"The world changes before your eyes," laughs an 11-year-old blond boy, Vladik. "You look at a picture of an elephant and suddenly you see that it smiles at you and splashes water all over you with its trunk. You can actually feel your wet clothes." The little sniffer consumes up to eight bottles of glue a day. Sixteen-year-old Seryozha is shouting that he needs 30 bottles but other boys giggle; he is just trying to show off. They earn money for their glue various ways, starting with begging, from little odd jobs at markets or in the bars, to prostitution. "Mostly we beg," claims Vitaliy. He found himself in the street when his younger brother had barely turned 7. "Our mum died. She was using drugs and drank a lot. She suffered from many diseases: cirrhosis of the liver, TB, AIDS, and so on." The children of the street are also hunted by such diseases. According to research done by the Way Home center, 23 out of 38 monitored children the ages of 14 to 18 years were HIV positive, 18 of them suffered from fatal jaundice, Hepatitis C-type, and six of them had TB. According to experts' judgment, one sick child represents a threat in a radius of about 600 kilometers. Deprived children travel to different Ukrainian cities where they meet other children. Lack of responsibility, ignorance, or sheer lethargy leads them to slowly destroy themselves, especially those who use drugs intravenously.

The children sniffing glue in the street were usually cheerful and communicative. How different it was when we entered the ghostly cellar crowded with the young bodies. When the boys came out to eat the delivered mash none of them uttered a word, as if they were in another world. Their hands were covered with sore wounds from using dirty hypodermic needles. We took two of the boys in the worst shape, Taras and Konstantin, to our van and brought them to the center. In The Way Home the boys were shaved and bathed. When Taras and Konstantin took off their clothes, it was obvious that all their veins were heavily pierced. They were dressed in clean clothes and fed. Nevertheless, two days later we met Konstantin in the street again, stuffing himself with a stolen hamburger and heading for the filthy cellar that became his home.

Konstantin Golubenko, 17, cries because he cannot find a vein in which to inject a self-made drug based on ephedrine known as "baltushka," in an abandoned house where he lives in Odessa, Ukraine, on Sat., June 17, 2006.

Michal Novotny/WpN
The next week of our stay in Odessa, Jarmila and I started visiting selected gangs of children alone. Now we would stay much longer than the short visits with the NGO social workers. With several gangs of the sniffers we would stay for long hours, but somehow we could not get in touch with the children using hard drugs. Once when we came to see them, we brought some bread, sausages and milk. We managed to wake them up; they took the food, mumbled something incomprehensible and turned back to their stinky den. This happened several times. During one of our visits at least some of them noticed us and moved. Miroslav started crushing some influenza painkillers on a sheet of newspaper with a beer bottle. The pills are available in every drugstore and one dose of baltushka, as the boys call their drug with affection, costs less than 30 cents.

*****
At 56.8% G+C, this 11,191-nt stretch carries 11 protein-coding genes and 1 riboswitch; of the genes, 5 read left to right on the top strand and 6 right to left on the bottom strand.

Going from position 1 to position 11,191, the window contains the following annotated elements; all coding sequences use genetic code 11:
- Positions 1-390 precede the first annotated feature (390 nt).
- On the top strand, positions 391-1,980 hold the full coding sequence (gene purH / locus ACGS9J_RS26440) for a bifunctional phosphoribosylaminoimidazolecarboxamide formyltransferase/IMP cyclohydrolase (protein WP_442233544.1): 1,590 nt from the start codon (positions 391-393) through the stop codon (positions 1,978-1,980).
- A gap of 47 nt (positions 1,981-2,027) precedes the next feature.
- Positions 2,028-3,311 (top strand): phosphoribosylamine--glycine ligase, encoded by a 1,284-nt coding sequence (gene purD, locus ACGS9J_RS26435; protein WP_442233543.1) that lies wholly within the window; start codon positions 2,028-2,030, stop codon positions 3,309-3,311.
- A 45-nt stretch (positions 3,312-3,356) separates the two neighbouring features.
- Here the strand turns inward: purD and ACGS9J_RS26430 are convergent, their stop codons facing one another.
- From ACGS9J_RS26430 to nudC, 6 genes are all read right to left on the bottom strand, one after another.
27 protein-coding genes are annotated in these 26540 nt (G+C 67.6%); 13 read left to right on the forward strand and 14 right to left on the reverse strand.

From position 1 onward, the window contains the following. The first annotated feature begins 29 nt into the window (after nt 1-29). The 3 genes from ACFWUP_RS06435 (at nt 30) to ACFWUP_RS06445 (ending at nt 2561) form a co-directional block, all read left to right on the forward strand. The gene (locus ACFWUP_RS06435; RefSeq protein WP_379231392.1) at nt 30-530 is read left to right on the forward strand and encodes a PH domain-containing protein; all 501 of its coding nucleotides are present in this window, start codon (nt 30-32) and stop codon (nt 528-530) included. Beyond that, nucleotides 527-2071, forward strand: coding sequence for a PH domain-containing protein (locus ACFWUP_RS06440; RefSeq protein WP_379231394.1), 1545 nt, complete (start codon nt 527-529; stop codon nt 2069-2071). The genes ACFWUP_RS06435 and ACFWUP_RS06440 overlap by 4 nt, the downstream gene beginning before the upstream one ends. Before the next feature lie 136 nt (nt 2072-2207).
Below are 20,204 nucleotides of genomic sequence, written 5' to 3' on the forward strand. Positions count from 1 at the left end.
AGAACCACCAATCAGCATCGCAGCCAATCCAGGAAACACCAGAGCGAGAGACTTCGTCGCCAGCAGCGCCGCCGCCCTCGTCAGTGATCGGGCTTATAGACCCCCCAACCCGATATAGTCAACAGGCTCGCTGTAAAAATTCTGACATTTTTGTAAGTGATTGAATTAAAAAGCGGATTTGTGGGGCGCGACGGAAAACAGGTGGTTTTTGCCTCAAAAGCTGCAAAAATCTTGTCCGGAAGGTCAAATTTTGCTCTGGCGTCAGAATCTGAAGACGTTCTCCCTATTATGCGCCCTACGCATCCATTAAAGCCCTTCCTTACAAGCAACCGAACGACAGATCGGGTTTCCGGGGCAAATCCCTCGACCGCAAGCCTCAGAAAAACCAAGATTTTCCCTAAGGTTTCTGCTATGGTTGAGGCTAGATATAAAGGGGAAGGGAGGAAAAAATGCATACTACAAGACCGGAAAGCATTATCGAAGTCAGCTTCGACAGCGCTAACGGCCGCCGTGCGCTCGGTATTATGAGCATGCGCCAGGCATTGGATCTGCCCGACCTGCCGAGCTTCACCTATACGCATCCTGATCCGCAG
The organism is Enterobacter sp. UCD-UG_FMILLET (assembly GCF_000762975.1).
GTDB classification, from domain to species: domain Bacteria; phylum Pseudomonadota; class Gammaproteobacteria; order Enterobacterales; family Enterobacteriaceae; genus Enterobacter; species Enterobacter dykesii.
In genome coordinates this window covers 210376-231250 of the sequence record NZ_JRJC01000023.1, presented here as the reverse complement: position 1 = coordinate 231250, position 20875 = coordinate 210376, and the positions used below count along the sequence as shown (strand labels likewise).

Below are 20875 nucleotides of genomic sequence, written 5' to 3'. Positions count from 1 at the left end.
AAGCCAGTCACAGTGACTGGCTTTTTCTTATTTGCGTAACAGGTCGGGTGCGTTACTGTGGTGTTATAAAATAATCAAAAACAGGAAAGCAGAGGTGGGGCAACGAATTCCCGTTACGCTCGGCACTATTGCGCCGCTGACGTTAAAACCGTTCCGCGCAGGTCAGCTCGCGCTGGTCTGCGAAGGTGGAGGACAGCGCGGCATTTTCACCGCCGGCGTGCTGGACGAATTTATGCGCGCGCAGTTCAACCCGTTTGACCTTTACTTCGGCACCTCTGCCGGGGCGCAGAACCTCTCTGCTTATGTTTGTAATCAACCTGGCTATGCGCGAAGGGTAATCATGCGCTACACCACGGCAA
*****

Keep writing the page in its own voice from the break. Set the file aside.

Initially, Miroslav, who was most likely the leader of the whole gang, refused any photography. "We've brought you some food again," I said. He noticed the loaded plastic bags in Jarmila's hands and he changed his mind. When he had prepared the drug, everyone tottered from the cellar up to the first floor. There was more light coming through the broken windows and they could better find their veins to shoot up. One helped another and often it was a long time before they succeeded finding a vein that was still possible to pierce. The most talented one to jab friends' veins was a 12-year-old boy nicknamed "Moldavanchik" (he is from Modavia). When this session was over, I left the house through some window covered with a rusty metal sheet. I felt sick and my head was buzzing. First I thought that this was the result of what I had just seen, but later I realized that when Miroslav had been preparing the baltushka at the airless cellar, the other boys kept sniffing glue. I remembered Ina's words: When she visited the boys for longer periods of time, she would come up high with the glue fumes. Now I went through the same thing.

Miroslav Tolpiza, 16, holds an injection filled with a self-made drug based on ephedrine known as "baltushka," in an abandoned house where he lives in Odessa, Ukraine.

Michal Novotny/WpN
When we entered the cellar of this house of horrors a few times after this episode we sometimes caught the boys preparing new doses. The situation became worse and worse: either Taras would shake with fever, 15-year-old Ivan would be hit with a spell of coughing and spit blood, or Konstantin would rend the air with inhuman screams for what seemed an eternity before Moldavanchik could find his vein. These were scenes from hell.

For a long time I could not help thinking about what Ina once told me: "Those boys from the cellar have gone so far that we can hardly help. Once in a while we can shave them, change them, bring them some food, but they will always go back to the street. For them there is no way back."

(To see more of Novotny's photographs from this assignment, go to:

© Michal Novotny

Michal Novotny (born 1973) is based in Prague, Czech Republic. His career began at the age of 18 when he hitchhiked to the war zone in the former Yugoslavia. Since that time he has covered major events and feature stories in more than 50 countries, usually under contract with the national daily newspaper Lidove Noviny. He has received many national and international awards in several competitions including World Press Photo and Best of Photojournalism. He regularly works on assignment for major newspapers and magazines: Stern, Focus, Vanity Fair, L'Express, L'Equipe, DM and El Mundo magazines among others.